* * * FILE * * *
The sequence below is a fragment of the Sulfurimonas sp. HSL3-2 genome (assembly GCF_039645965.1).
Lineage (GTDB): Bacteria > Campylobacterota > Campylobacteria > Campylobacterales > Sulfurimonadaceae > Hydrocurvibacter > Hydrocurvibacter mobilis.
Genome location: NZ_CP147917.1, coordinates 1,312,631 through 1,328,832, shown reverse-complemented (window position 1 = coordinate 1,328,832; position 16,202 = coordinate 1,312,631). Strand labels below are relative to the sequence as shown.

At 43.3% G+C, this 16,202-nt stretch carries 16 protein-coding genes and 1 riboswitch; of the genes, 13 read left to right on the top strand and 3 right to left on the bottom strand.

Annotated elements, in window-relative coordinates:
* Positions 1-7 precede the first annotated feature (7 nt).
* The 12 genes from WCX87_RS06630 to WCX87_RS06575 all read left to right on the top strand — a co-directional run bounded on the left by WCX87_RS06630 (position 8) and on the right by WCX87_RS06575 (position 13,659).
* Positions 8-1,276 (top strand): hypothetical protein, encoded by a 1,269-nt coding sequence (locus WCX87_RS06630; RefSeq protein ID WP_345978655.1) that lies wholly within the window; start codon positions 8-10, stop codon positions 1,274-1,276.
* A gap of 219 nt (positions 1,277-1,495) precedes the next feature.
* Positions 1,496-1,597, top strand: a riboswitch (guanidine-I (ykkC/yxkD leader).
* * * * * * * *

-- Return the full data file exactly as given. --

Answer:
The sequence below is a fragment of the Sulfurimonas sp. HSL3-2 genome (assembly GCF_039645965.1).
Lineage (GTDB): Bacteria > Campylobacterota > Campylobacteria > Campylobacterales > Sulfurimonadaceae > Hydrocurvibacter > Hydrocurvibacter mobilis.
Genome location: NZ_CP147917.1, coordinates 1,312,631 through 1,328,832, shown reverse-complemented (window position 1 = coordinate 1,328,832; position 16,202 = coordinate 1,312,631). Strand labels below are relative to the sequence as shown.

At 43.3% G+C, this 16,202-nt stretch carries 16 protein-coding genes and 1 riboswitch; of the genes, 13 read left to right on the top strand and 3 right to left on the bottom strand.

Annotated elements, in window-relative coordinates:
* Positions 1-7 precede the first annotated feature (7 nt).
* The 12 genes from WCX87_RS06630 to WCX87_RS06575 all read left to right on the top strand — a co-directional run bounded on the left by WCX87_RS06630 (position 8) and on the right by WCX87_RS06575 (position 13,659).
* Positions 8-1,276 (top strand): hypothetical protein, encoded by a 1,269-nt coding sequence (locus WCX87_RS06630; RefSeq protein ID WP_345978655.1) that lies wholly within the window; start codon positions 8-10, stop codon positions 1,274-1,276.
* A gap of 219 nt (positions 1,277-1,495) precedes the next feature.
* Positions 1,496-1,597, top strand: a riboswitch (guanidine-I (ykkC/yxkD leader).